And how good is the knowledge of shelter staff in general across the US concerning cat and dog behaviour? Winograd claims that, in general, shelter staff don’t understand dog behaviour. I guess the same issue concerns cats sometimes. How often?

Often shelter staff come to the wrong conclusion that a particular dog has a behavioural problem or is acting aggressively.


He claims that there is too much subjectivity in interpreting regulations and in assessing the mental health of an animal shelter. And the rules are too loosely formulated which allows too much discretion and accordingly misjudgments.

Winograd says that “there are simply no objective measures to determine the existence or degree of psychological suffering”. And he also says that shelter staff and the veterinary community aren’t qualified to assess psychological suffering in animals unless there is objective criteria.

Out-of-cage times are a useful tool to improve mental health

The overall conclusion, as I read it, is that allowing out-of-cage time helps with the mental health of shelter animals provided it is controlled. There is a very good article (and a very long one!) on the UC Davis Koret Shelter Medicine Program regarding “Considerations for out-of-cage time”.

This comprehensive article provides good advice such as:

  • The out-of-cage areas should be environmentally enriched easily disinfected.
  • Some parts of the out-of-cage areas should “offer protection from visual exposure”. I take this to mean that cats should be allowed to hide in these areas if they feel it necessary.

Health checks and screening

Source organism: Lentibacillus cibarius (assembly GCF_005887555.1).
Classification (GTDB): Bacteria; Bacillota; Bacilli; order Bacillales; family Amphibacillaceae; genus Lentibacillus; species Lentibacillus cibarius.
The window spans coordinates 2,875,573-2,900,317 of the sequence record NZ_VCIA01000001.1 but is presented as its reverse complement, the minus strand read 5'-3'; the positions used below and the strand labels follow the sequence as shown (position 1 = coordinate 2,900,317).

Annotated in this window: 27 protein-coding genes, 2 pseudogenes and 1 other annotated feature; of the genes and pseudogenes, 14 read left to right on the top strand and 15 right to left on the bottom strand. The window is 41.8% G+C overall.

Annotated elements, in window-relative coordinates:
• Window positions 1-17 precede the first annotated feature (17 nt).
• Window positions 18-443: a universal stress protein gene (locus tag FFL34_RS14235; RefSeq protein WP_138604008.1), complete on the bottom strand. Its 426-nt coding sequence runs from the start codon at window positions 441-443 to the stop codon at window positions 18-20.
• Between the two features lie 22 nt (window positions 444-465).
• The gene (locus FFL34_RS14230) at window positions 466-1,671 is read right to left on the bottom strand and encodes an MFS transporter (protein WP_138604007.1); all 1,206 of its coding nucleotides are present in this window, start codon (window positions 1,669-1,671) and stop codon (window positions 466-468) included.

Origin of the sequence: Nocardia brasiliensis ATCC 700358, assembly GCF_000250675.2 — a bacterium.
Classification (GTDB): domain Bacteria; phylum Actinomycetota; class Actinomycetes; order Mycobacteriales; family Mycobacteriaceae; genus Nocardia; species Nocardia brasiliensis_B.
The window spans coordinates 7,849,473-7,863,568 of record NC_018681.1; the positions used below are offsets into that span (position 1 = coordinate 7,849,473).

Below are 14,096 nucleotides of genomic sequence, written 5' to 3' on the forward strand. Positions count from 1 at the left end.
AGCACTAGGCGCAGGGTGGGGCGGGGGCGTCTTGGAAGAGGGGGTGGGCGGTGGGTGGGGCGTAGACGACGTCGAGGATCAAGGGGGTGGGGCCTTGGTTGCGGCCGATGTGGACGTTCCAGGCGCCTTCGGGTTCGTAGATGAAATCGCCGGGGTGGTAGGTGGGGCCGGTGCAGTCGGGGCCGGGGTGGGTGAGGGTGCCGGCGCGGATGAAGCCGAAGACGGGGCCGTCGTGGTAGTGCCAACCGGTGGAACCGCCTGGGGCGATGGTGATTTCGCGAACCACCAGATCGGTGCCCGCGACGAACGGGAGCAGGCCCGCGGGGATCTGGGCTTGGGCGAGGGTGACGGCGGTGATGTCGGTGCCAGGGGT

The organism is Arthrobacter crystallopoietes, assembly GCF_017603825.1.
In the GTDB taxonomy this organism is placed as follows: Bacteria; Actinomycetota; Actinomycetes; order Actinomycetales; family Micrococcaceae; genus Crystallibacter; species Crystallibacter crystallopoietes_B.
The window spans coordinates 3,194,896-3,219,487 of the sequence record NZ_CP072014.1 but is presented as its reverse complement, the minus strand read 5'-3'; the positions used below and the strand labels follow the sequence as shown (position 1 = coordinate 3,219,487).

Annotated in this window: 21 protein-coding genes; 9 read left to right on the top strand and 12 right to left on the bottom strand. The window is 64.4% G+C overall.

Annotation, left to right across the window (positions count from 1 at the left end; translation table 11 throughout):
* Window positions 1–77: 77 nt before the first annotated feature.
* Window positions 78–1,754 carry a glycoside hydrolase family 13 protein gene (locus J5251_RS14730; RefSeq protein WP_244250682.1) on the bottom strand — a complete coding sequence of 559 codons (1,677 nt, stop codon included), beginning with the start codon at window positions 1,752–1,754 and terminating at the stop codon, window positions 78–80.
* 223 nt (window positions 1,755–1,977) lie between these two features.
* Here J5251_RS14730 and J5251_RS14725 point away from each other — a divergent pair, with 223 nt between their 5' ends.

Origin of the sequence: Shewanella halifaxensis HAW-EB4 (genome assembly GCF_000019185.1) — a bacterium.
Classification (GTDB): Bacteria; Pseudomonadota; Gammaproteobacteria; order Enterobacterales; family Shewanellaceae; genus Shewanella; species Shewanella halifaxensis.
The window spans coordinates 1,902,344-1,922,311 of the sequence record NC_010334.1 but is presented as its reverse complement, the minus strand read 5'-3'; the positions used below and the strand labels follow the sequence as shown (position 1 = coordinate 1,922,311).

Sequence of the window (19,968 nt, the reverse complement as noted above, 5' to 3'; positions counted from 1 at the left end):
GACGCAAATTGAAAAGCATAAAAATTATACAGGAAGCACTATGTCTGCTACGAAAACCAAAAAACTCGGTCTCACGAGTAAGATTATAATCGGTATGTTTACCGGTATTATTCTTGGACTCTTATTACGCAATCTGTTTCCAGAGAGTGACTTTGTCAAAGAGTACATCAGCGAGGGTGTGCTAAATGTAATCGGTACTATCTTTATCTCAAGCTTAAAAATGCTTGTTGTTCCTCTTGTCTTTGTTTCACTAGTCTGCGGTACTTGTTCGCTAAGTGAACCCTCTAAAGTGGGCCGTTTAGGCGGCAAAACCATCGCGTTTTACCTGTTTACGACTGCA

Animal should be screened before allowed to use these out-of-cage areas in order to minimise the risk of the spread of contagious diseases. That obviously means ensuring that the animals are checked to rule out potentially infectious conditions and to treat them for endoparasites and ectoparasites. And they need to be checked for ringworm on intake because it is a highly contagious disease.

There are many other considerations and I would like to hand you over to their webpage to study them if it interests you by clicking on this link.


Another point that they make is that the temperament of the animal is a factor when deciding whether they should be placed in these enrichment areas. That might be tricky because assessing the temperament of an animal in a cage is problematic as mentioned.

Comforting items

They suggest that for cats it may be useful to “move some comforting item with them into the enrichment area, especially for cats that are fearful or shy”.

An ideal solution is to use a carrier (if one is assigned to the cat) to transport the cat from the cage to the enrichment area. They can then decide whether to leave the cage or hiding it. If no carrier is available a hiding box or bedding can be used. These items will have a friendly smell and help to calm the cat.

Adoption area

The out-of-cage area can double up as an adoption area.

Below are some more articles on shelter animals.

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Useful tag. Click to see the articles: Cat behavior